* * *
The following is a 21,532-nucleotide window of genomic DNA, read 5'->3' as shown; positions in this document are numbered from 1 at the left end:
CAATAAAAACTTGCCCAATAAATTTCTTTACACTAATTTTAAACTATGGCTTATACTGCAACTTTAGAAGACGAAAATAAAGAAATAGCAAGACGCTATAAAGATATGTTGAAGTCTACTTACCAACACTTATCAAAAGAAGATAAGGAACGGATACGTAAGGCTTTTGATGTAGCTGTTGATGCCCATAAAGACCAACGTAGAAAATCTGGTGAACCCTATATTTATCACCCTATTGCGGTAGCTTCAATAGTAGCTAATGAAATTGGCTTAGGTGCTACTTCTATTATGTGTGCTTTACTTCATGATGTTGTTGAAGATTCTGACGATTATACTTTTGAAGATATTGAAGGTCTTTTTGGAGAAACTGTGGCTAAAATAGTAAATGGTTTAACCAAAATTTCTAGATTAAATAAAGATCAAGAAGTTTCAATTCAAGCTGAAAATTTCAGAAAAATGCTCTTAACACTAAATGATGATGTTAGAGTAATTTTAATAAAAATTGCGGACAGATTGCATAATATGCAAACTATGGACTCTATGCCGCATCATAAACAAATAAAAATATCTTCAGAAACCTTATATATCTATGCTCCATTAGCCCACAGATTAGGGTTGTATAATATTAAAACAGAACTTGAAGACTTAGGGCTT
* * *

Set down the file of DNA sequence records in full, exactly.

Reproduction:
The following is a 21,532-nucleotide window of genomic DNA, read 5'->3' as shown; positions in this document are numbered from 1 at the left end:
CAATAAAAACTTGCCCAATAAATTTCTTTACACTAATTTTAAACTATGGCTTATACTGCAACTTTAGAAGACGAAAATAAAGAAATAGCAAGACGCTATAAAGATATGTTGAAGTCTACTTACCAACACTTATCAAAAGAAGATAAGGAACGGATACGTAAGGCTTTTGATGTAGCTGTTGATGCCCATAAAGACCAACGTAGAAAATCTGGTGAACCCTATATTTATCACCCTATTGCGGTAGCTTCAATAGTAGCTAATGAAATTGGCTTAGGTGCTACTTCTATTATGTGTGCTTTACTTCATGATGTTGTTGAAGATTCTGACGATTATACTTTTGAAGATATTGAAGGTCTTTTTGGAGAAACTGTGGCTAAAATAGTAAATGGTTTAACCAAAATTTCTAGATTAAATAAAGATCAAGAAGTTTCAATTCAAGCTGAAAATTTCAGAAAAATGCTCTTAACACTAAATGATGATGTTAGAGTAATTTTAATAAAAATTGCGGACAGATTGCATAATATGCAAACTATGGACTCTATGCCGCATCATAAACAAATAAAAATATCTTCAGAAACCTTATATATCTATGCTCCATTAGCCCACAGATTAGGGTTGTATAATATTAAAACAGAACTTGAAGACTTAGGGCTT